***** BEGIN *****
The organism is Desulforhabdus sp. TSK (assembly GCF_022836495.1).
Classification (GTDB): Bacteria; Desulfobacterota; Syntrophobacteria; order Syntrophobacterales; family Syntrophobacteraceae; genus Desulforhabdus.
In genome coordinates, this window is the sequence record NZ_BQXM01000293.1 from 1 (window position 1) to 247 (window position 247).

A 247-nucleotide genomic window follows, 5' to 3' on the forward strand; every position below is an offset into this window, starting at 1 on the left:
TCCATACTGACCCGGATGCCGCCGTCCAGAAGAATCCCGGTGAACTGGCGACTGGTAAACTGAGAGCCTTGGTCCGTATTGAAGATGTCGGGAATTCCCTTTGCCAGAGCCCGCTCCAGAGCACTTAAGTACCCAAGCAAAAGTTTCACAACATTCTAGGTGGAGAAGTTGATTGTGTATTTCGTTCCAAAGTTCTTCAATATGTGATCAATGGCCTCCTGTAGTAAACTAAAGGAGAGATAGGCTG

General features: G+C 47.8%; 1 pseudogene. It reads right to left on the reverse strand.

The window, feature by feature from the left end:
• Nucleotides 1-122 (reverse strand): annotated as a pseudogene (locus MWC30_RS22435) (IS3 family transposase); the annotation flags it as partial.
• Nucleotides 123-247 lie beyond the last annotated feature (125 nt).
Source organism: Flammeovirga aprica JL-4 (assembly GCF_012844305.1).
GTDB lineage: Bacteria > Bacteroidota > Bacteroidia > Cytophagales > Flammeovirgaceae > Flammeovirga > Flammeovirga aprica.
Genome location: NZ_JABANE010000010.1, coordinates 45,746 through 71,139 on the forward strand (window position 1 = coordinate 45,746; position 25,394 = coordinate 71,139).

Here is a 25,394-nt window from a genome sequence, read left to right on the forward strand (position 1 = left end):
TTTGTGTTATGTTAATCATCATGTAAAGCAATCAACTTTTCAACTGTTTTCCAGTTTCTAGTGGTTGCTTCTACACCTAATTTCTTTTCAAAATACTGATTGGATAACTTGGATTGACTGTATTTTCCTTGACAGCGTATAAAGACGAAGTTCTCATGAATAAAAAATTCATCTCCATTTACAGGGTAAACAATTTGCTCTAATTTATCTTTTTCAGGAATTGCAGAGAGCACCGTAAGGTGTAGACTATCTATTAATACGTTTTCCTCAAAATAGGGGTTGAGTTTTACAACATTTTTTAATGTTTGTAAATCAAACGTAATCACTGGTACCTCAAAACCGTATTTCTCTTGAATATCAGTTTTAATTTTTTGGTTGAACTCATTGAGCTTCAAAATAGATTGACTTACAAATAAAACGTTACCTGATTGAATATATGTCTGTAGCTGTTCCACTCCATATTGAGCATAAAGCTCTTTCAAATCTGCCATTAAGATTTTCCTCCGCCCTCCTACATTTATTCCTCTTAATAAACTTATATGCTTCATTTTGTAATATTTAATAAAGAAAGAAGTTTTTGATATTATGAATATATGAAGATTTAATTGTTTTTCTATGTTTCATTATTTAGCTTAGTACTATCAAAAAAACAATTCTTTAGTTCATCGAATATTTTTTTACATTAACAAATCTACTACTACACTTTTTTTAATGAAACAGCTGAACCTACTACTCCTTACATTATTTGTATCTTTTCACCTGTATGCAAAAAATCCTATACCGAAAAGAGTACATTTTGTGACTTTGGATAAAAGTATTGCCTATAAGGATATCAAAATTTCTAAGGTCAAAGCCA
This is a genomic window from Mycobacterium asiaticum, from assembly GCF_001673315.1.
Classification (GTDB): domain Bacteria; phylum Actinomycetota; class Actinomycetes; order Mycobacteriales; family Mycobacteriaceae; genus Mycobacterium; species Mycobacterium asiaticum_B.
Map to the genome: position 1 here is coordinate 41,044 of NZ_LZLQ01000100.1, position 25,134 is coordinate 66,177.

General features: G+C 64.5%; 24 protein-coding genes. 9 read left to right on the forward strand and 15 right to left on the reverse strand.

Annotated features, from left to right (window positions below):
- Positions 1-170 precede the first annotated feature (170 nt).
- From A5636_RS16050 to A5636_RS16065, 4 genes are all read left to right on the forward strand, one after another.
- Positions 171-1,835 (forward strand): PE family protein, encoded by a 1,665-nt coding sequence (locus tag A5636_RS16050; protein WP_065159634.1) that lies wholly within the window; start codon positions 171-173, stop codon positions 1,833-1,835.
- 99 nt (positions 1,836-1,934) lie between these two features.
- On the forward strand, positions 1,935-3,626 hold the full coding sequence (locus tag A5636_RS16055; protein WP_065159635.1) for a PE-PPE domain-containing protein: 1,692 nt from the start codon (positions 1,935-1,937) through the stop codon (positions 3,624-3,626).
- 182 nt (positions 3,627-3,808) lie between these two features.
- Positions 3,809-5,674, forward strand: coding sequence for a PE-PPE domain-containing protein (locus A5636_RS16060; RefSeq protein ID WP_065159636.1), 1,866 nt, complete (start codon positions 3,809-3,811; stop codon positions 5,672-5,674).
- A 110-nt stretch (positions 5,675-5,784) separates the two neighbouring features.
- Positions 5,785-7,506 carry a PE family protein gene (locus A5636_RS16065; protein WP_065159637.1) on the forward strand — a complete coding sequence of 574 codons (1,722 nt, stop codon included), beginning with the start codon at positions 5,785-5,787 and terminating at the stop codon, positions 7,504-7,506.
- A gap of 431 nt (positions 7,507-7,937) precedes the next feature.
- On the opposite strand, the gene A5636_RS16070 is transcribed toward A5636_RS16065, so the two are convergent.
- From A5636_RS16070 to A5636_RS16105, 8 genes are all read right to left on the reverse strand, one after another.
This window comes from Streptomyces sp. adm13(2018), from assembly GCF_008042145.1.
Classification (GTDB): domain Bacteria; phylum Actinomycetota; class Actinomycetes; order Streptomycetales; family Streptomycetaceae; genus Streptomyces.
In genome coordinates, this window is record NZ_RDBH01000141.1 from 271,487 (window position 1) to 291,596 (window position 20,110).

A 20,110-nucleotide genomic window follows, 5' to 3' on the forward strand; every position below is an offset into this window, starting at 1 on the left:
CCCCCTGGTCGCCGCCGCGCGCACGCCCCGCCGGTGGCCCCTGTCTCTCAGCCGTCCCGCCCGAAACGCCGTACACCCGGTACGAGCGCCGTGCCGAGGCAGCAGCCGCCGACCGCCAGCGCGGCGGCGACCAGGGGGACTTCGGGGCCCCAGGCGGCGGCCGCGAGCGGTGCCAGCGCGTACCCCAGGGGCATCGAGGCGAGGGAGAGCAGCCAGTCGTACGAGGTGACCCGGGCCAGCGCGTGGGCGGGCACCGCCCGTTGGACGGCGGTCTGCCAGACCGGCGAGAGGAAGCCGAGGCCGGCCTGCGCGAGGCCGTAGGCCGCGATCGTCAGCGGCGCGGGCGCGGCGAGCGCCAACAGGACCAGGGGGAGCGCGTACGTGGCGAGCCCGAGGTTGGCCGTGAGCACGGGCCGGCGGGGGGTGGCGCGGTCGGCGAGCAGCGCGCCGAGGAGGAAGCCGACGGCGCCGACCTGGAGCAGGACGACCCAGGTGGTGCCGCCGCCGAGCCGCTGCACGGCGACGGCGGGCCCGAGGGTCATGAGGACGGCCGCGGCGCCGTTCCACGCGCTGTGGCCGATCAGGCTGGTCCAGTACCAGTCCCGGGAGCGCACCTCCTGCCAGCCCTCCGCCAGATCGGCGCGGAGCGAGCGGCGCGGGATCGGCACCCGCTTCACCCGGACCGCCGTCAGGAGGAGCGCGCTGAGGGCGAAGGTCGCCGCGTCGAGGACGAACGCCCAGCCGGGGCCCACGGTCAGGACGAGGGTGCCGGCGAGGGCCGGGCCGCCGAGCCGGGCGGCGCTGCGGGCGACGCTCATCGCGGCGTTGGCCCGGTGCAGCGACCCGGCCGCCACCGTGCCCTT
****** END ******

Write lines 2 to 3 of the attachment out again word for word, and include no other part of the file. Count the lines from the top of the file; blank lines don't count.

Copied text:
Classification (GTDB): Bacteria; Desulfobacterota; Syntrophobacteria; order Syntrophobacterales; family Syntrophobacteraceae; genus Desulforhabdus.
In genome coordinates, this window is the sequence record NZ_BQXM01000293.1 from 1 (window position 1) to 247 (window position 247).